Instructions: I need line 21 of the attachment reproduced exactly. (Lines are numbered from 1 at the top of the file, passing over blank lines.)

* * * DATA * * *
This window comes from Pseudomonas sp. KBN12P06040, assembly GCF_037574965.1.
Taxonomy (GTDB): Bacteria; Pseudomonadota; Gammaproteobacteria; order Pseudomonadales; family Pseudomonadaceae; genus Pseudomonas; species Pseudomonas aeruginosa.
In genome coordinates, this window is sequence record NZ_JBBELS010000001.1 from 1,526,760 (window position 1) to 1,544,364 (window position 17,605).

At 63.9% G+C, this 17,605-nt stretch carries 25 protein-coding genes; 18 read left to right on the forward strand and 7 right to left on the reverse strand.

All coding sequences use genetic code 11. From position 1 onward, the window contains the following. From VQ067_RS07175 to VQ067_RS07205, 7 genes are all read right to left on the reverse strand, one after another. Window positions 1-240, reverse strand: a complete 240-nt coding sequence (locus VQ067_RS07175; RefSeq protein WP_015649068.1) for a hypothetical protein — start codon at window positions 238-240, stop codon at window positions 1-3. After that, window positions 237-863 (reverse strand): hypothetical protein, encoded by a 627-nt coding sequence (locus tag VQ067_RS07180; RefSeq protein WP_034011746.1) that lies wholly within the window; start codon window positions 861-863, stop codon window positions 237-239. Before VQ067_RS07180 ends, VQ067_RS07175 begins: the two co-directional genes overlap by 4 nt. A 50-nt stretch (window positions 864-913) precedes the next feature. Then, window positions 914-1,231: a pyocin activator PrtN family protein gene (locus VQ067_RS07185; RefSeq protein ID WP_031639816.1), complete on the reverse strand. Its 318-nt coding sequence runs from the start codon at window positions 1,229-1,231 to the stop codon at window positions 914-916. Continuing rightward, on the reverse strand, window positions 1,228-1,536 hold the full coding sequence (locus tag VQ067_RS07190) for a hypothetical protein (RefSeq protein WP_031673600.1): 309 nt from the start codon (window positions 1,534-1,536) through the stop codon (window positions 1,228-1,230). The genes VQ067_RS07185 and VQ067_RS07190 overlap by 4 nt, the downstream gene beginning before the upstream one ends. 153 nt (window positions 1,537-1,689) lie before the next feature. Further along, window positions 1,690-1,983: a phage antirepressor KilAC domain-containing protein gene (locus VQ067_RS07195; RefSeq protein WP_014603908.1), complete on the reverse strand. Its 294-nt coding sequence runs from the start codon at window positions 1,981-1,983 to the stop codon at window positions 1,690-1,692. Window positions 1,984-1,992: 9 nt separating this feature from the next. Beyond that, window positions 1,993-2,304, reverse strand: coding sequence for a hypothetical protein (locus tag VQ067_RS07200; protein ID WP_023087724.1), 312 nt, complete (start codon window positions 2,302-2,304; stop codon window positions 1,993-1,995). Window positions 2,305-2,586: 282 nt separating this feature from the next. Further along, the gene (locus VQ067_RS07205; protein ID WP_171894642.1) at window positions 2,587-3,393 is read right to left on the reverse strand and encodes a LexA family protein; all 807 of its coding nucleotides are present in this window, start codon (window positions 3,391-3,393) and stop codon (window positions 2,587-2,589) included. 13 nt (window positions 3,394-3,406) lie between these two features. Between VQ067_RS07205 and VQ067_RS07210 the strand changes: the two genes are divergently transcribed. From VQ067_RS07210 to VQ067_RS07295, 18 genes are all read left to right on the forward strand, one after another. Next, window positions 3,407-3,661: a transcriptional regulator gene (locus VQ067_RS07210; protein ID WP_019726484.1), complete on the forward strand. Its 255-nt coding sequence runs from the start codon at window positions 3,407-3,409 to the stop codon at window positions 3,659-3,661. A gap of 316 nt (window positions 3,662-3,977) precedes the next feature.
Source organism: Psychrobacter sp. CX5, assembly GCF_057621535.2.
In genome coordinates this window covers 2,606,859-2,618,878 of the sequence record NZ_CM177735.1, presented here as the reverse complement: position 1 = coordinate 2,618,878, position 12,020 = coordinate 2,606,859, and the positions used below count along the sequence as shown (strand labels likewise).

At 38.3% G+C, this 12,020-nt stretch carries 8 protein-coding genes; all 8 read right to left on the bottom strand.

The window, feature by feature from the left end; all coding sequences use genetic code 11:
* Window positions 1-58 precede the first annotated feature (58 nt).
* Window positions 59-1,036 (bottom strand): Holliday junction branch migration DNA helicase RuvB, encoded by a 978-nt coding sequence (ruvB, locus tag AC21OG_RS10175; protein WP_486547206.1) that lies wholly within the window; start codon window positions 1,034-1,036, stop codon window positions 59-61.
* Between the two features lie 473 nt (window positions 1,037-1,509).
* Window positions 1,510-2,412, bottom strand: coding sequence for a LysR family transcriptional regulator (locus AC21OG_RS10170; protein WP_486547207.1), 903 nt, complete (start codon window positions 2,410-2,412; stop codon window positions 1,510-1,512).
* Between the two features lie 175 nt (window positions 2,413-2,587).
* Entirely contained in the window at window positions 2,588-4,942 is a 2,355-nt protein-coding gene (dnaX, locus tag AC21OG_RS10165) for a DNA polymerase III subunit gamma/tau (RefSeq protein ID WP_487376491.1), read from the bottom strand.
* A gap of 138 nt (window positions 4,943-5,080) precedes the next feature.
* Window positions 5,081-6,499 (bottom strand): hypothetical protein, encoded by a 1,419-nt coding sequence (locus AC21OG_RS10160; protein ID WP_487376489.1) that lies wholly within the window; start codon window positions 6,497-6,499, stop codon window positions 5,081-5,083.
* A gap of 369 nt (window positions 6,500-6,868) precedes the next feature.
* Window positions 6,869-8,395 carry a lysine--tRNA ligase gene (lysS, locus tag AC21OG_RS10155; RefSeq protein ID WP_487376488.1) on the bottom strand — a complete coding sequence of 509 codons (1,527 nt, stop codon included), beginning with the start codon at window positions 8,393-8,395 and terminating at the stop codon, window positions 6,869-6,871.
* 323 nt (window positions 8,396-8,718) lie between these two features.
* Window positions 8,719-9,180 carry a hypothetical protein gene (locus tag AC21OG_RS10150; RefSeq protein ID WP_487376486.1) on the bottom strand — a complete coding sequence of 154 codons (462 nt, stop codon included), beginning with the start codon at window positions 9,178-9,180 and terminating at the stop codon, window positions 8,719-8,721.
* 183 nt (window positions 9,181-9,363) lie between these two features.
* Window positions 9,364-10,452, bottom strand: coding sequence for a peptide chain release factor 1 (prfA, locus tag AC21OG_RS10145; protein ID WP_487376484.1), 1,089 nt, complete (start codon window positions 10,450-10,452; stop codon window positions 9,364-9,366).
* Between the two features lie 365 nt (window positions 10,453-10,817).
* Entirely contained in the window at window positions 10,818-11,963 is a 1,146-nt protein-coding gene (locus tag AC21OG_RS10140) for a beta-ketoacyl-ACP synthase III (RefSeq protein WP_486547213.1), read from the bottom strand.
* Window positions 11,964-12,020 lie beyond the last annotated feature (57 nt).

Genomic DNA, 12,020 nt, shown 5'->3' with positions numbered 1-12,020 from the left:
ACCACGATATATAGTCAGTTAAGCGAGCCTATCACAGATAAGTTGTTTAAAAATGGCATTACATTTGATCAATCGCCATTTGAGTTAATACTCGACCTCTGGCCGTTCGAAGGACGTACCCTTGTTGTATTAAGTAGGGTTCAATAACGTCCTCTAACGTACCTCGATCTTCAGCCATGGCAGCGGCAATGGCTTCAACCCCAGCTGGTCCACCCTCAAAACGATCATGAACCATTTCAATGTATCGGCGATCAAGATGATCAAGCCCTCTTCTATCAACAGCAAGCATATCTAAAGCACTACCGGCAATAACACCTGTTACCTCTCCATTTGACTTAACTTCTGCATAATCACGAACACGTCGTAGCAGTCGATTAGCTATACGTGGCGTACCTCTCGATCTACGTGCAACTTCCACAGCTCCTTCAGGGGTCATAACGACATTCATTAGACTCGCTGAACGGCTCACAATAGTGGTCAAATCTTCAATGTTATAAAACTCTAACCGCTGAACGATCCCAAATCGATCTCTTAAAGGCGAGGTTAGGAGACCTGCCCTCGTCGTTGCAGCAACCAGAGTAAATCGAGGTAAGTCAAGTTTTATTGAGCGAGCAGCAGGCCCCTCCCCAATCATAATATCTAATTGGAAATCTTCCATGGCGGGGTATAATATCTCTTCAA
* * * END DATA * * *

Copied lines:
* Window positions 8,719-9,180 carry a hypothetical protein gene (locus tag AC21OG_RS10150; RefSeq protein ID WP_487376486.1) on the bottom strand — a complete coding sequence of 154 codons (462 nt, stop codon included), beginning with the start codon at window positions 9,178-9,180 and terminating at the stop codon, window positions 8,719-8,721.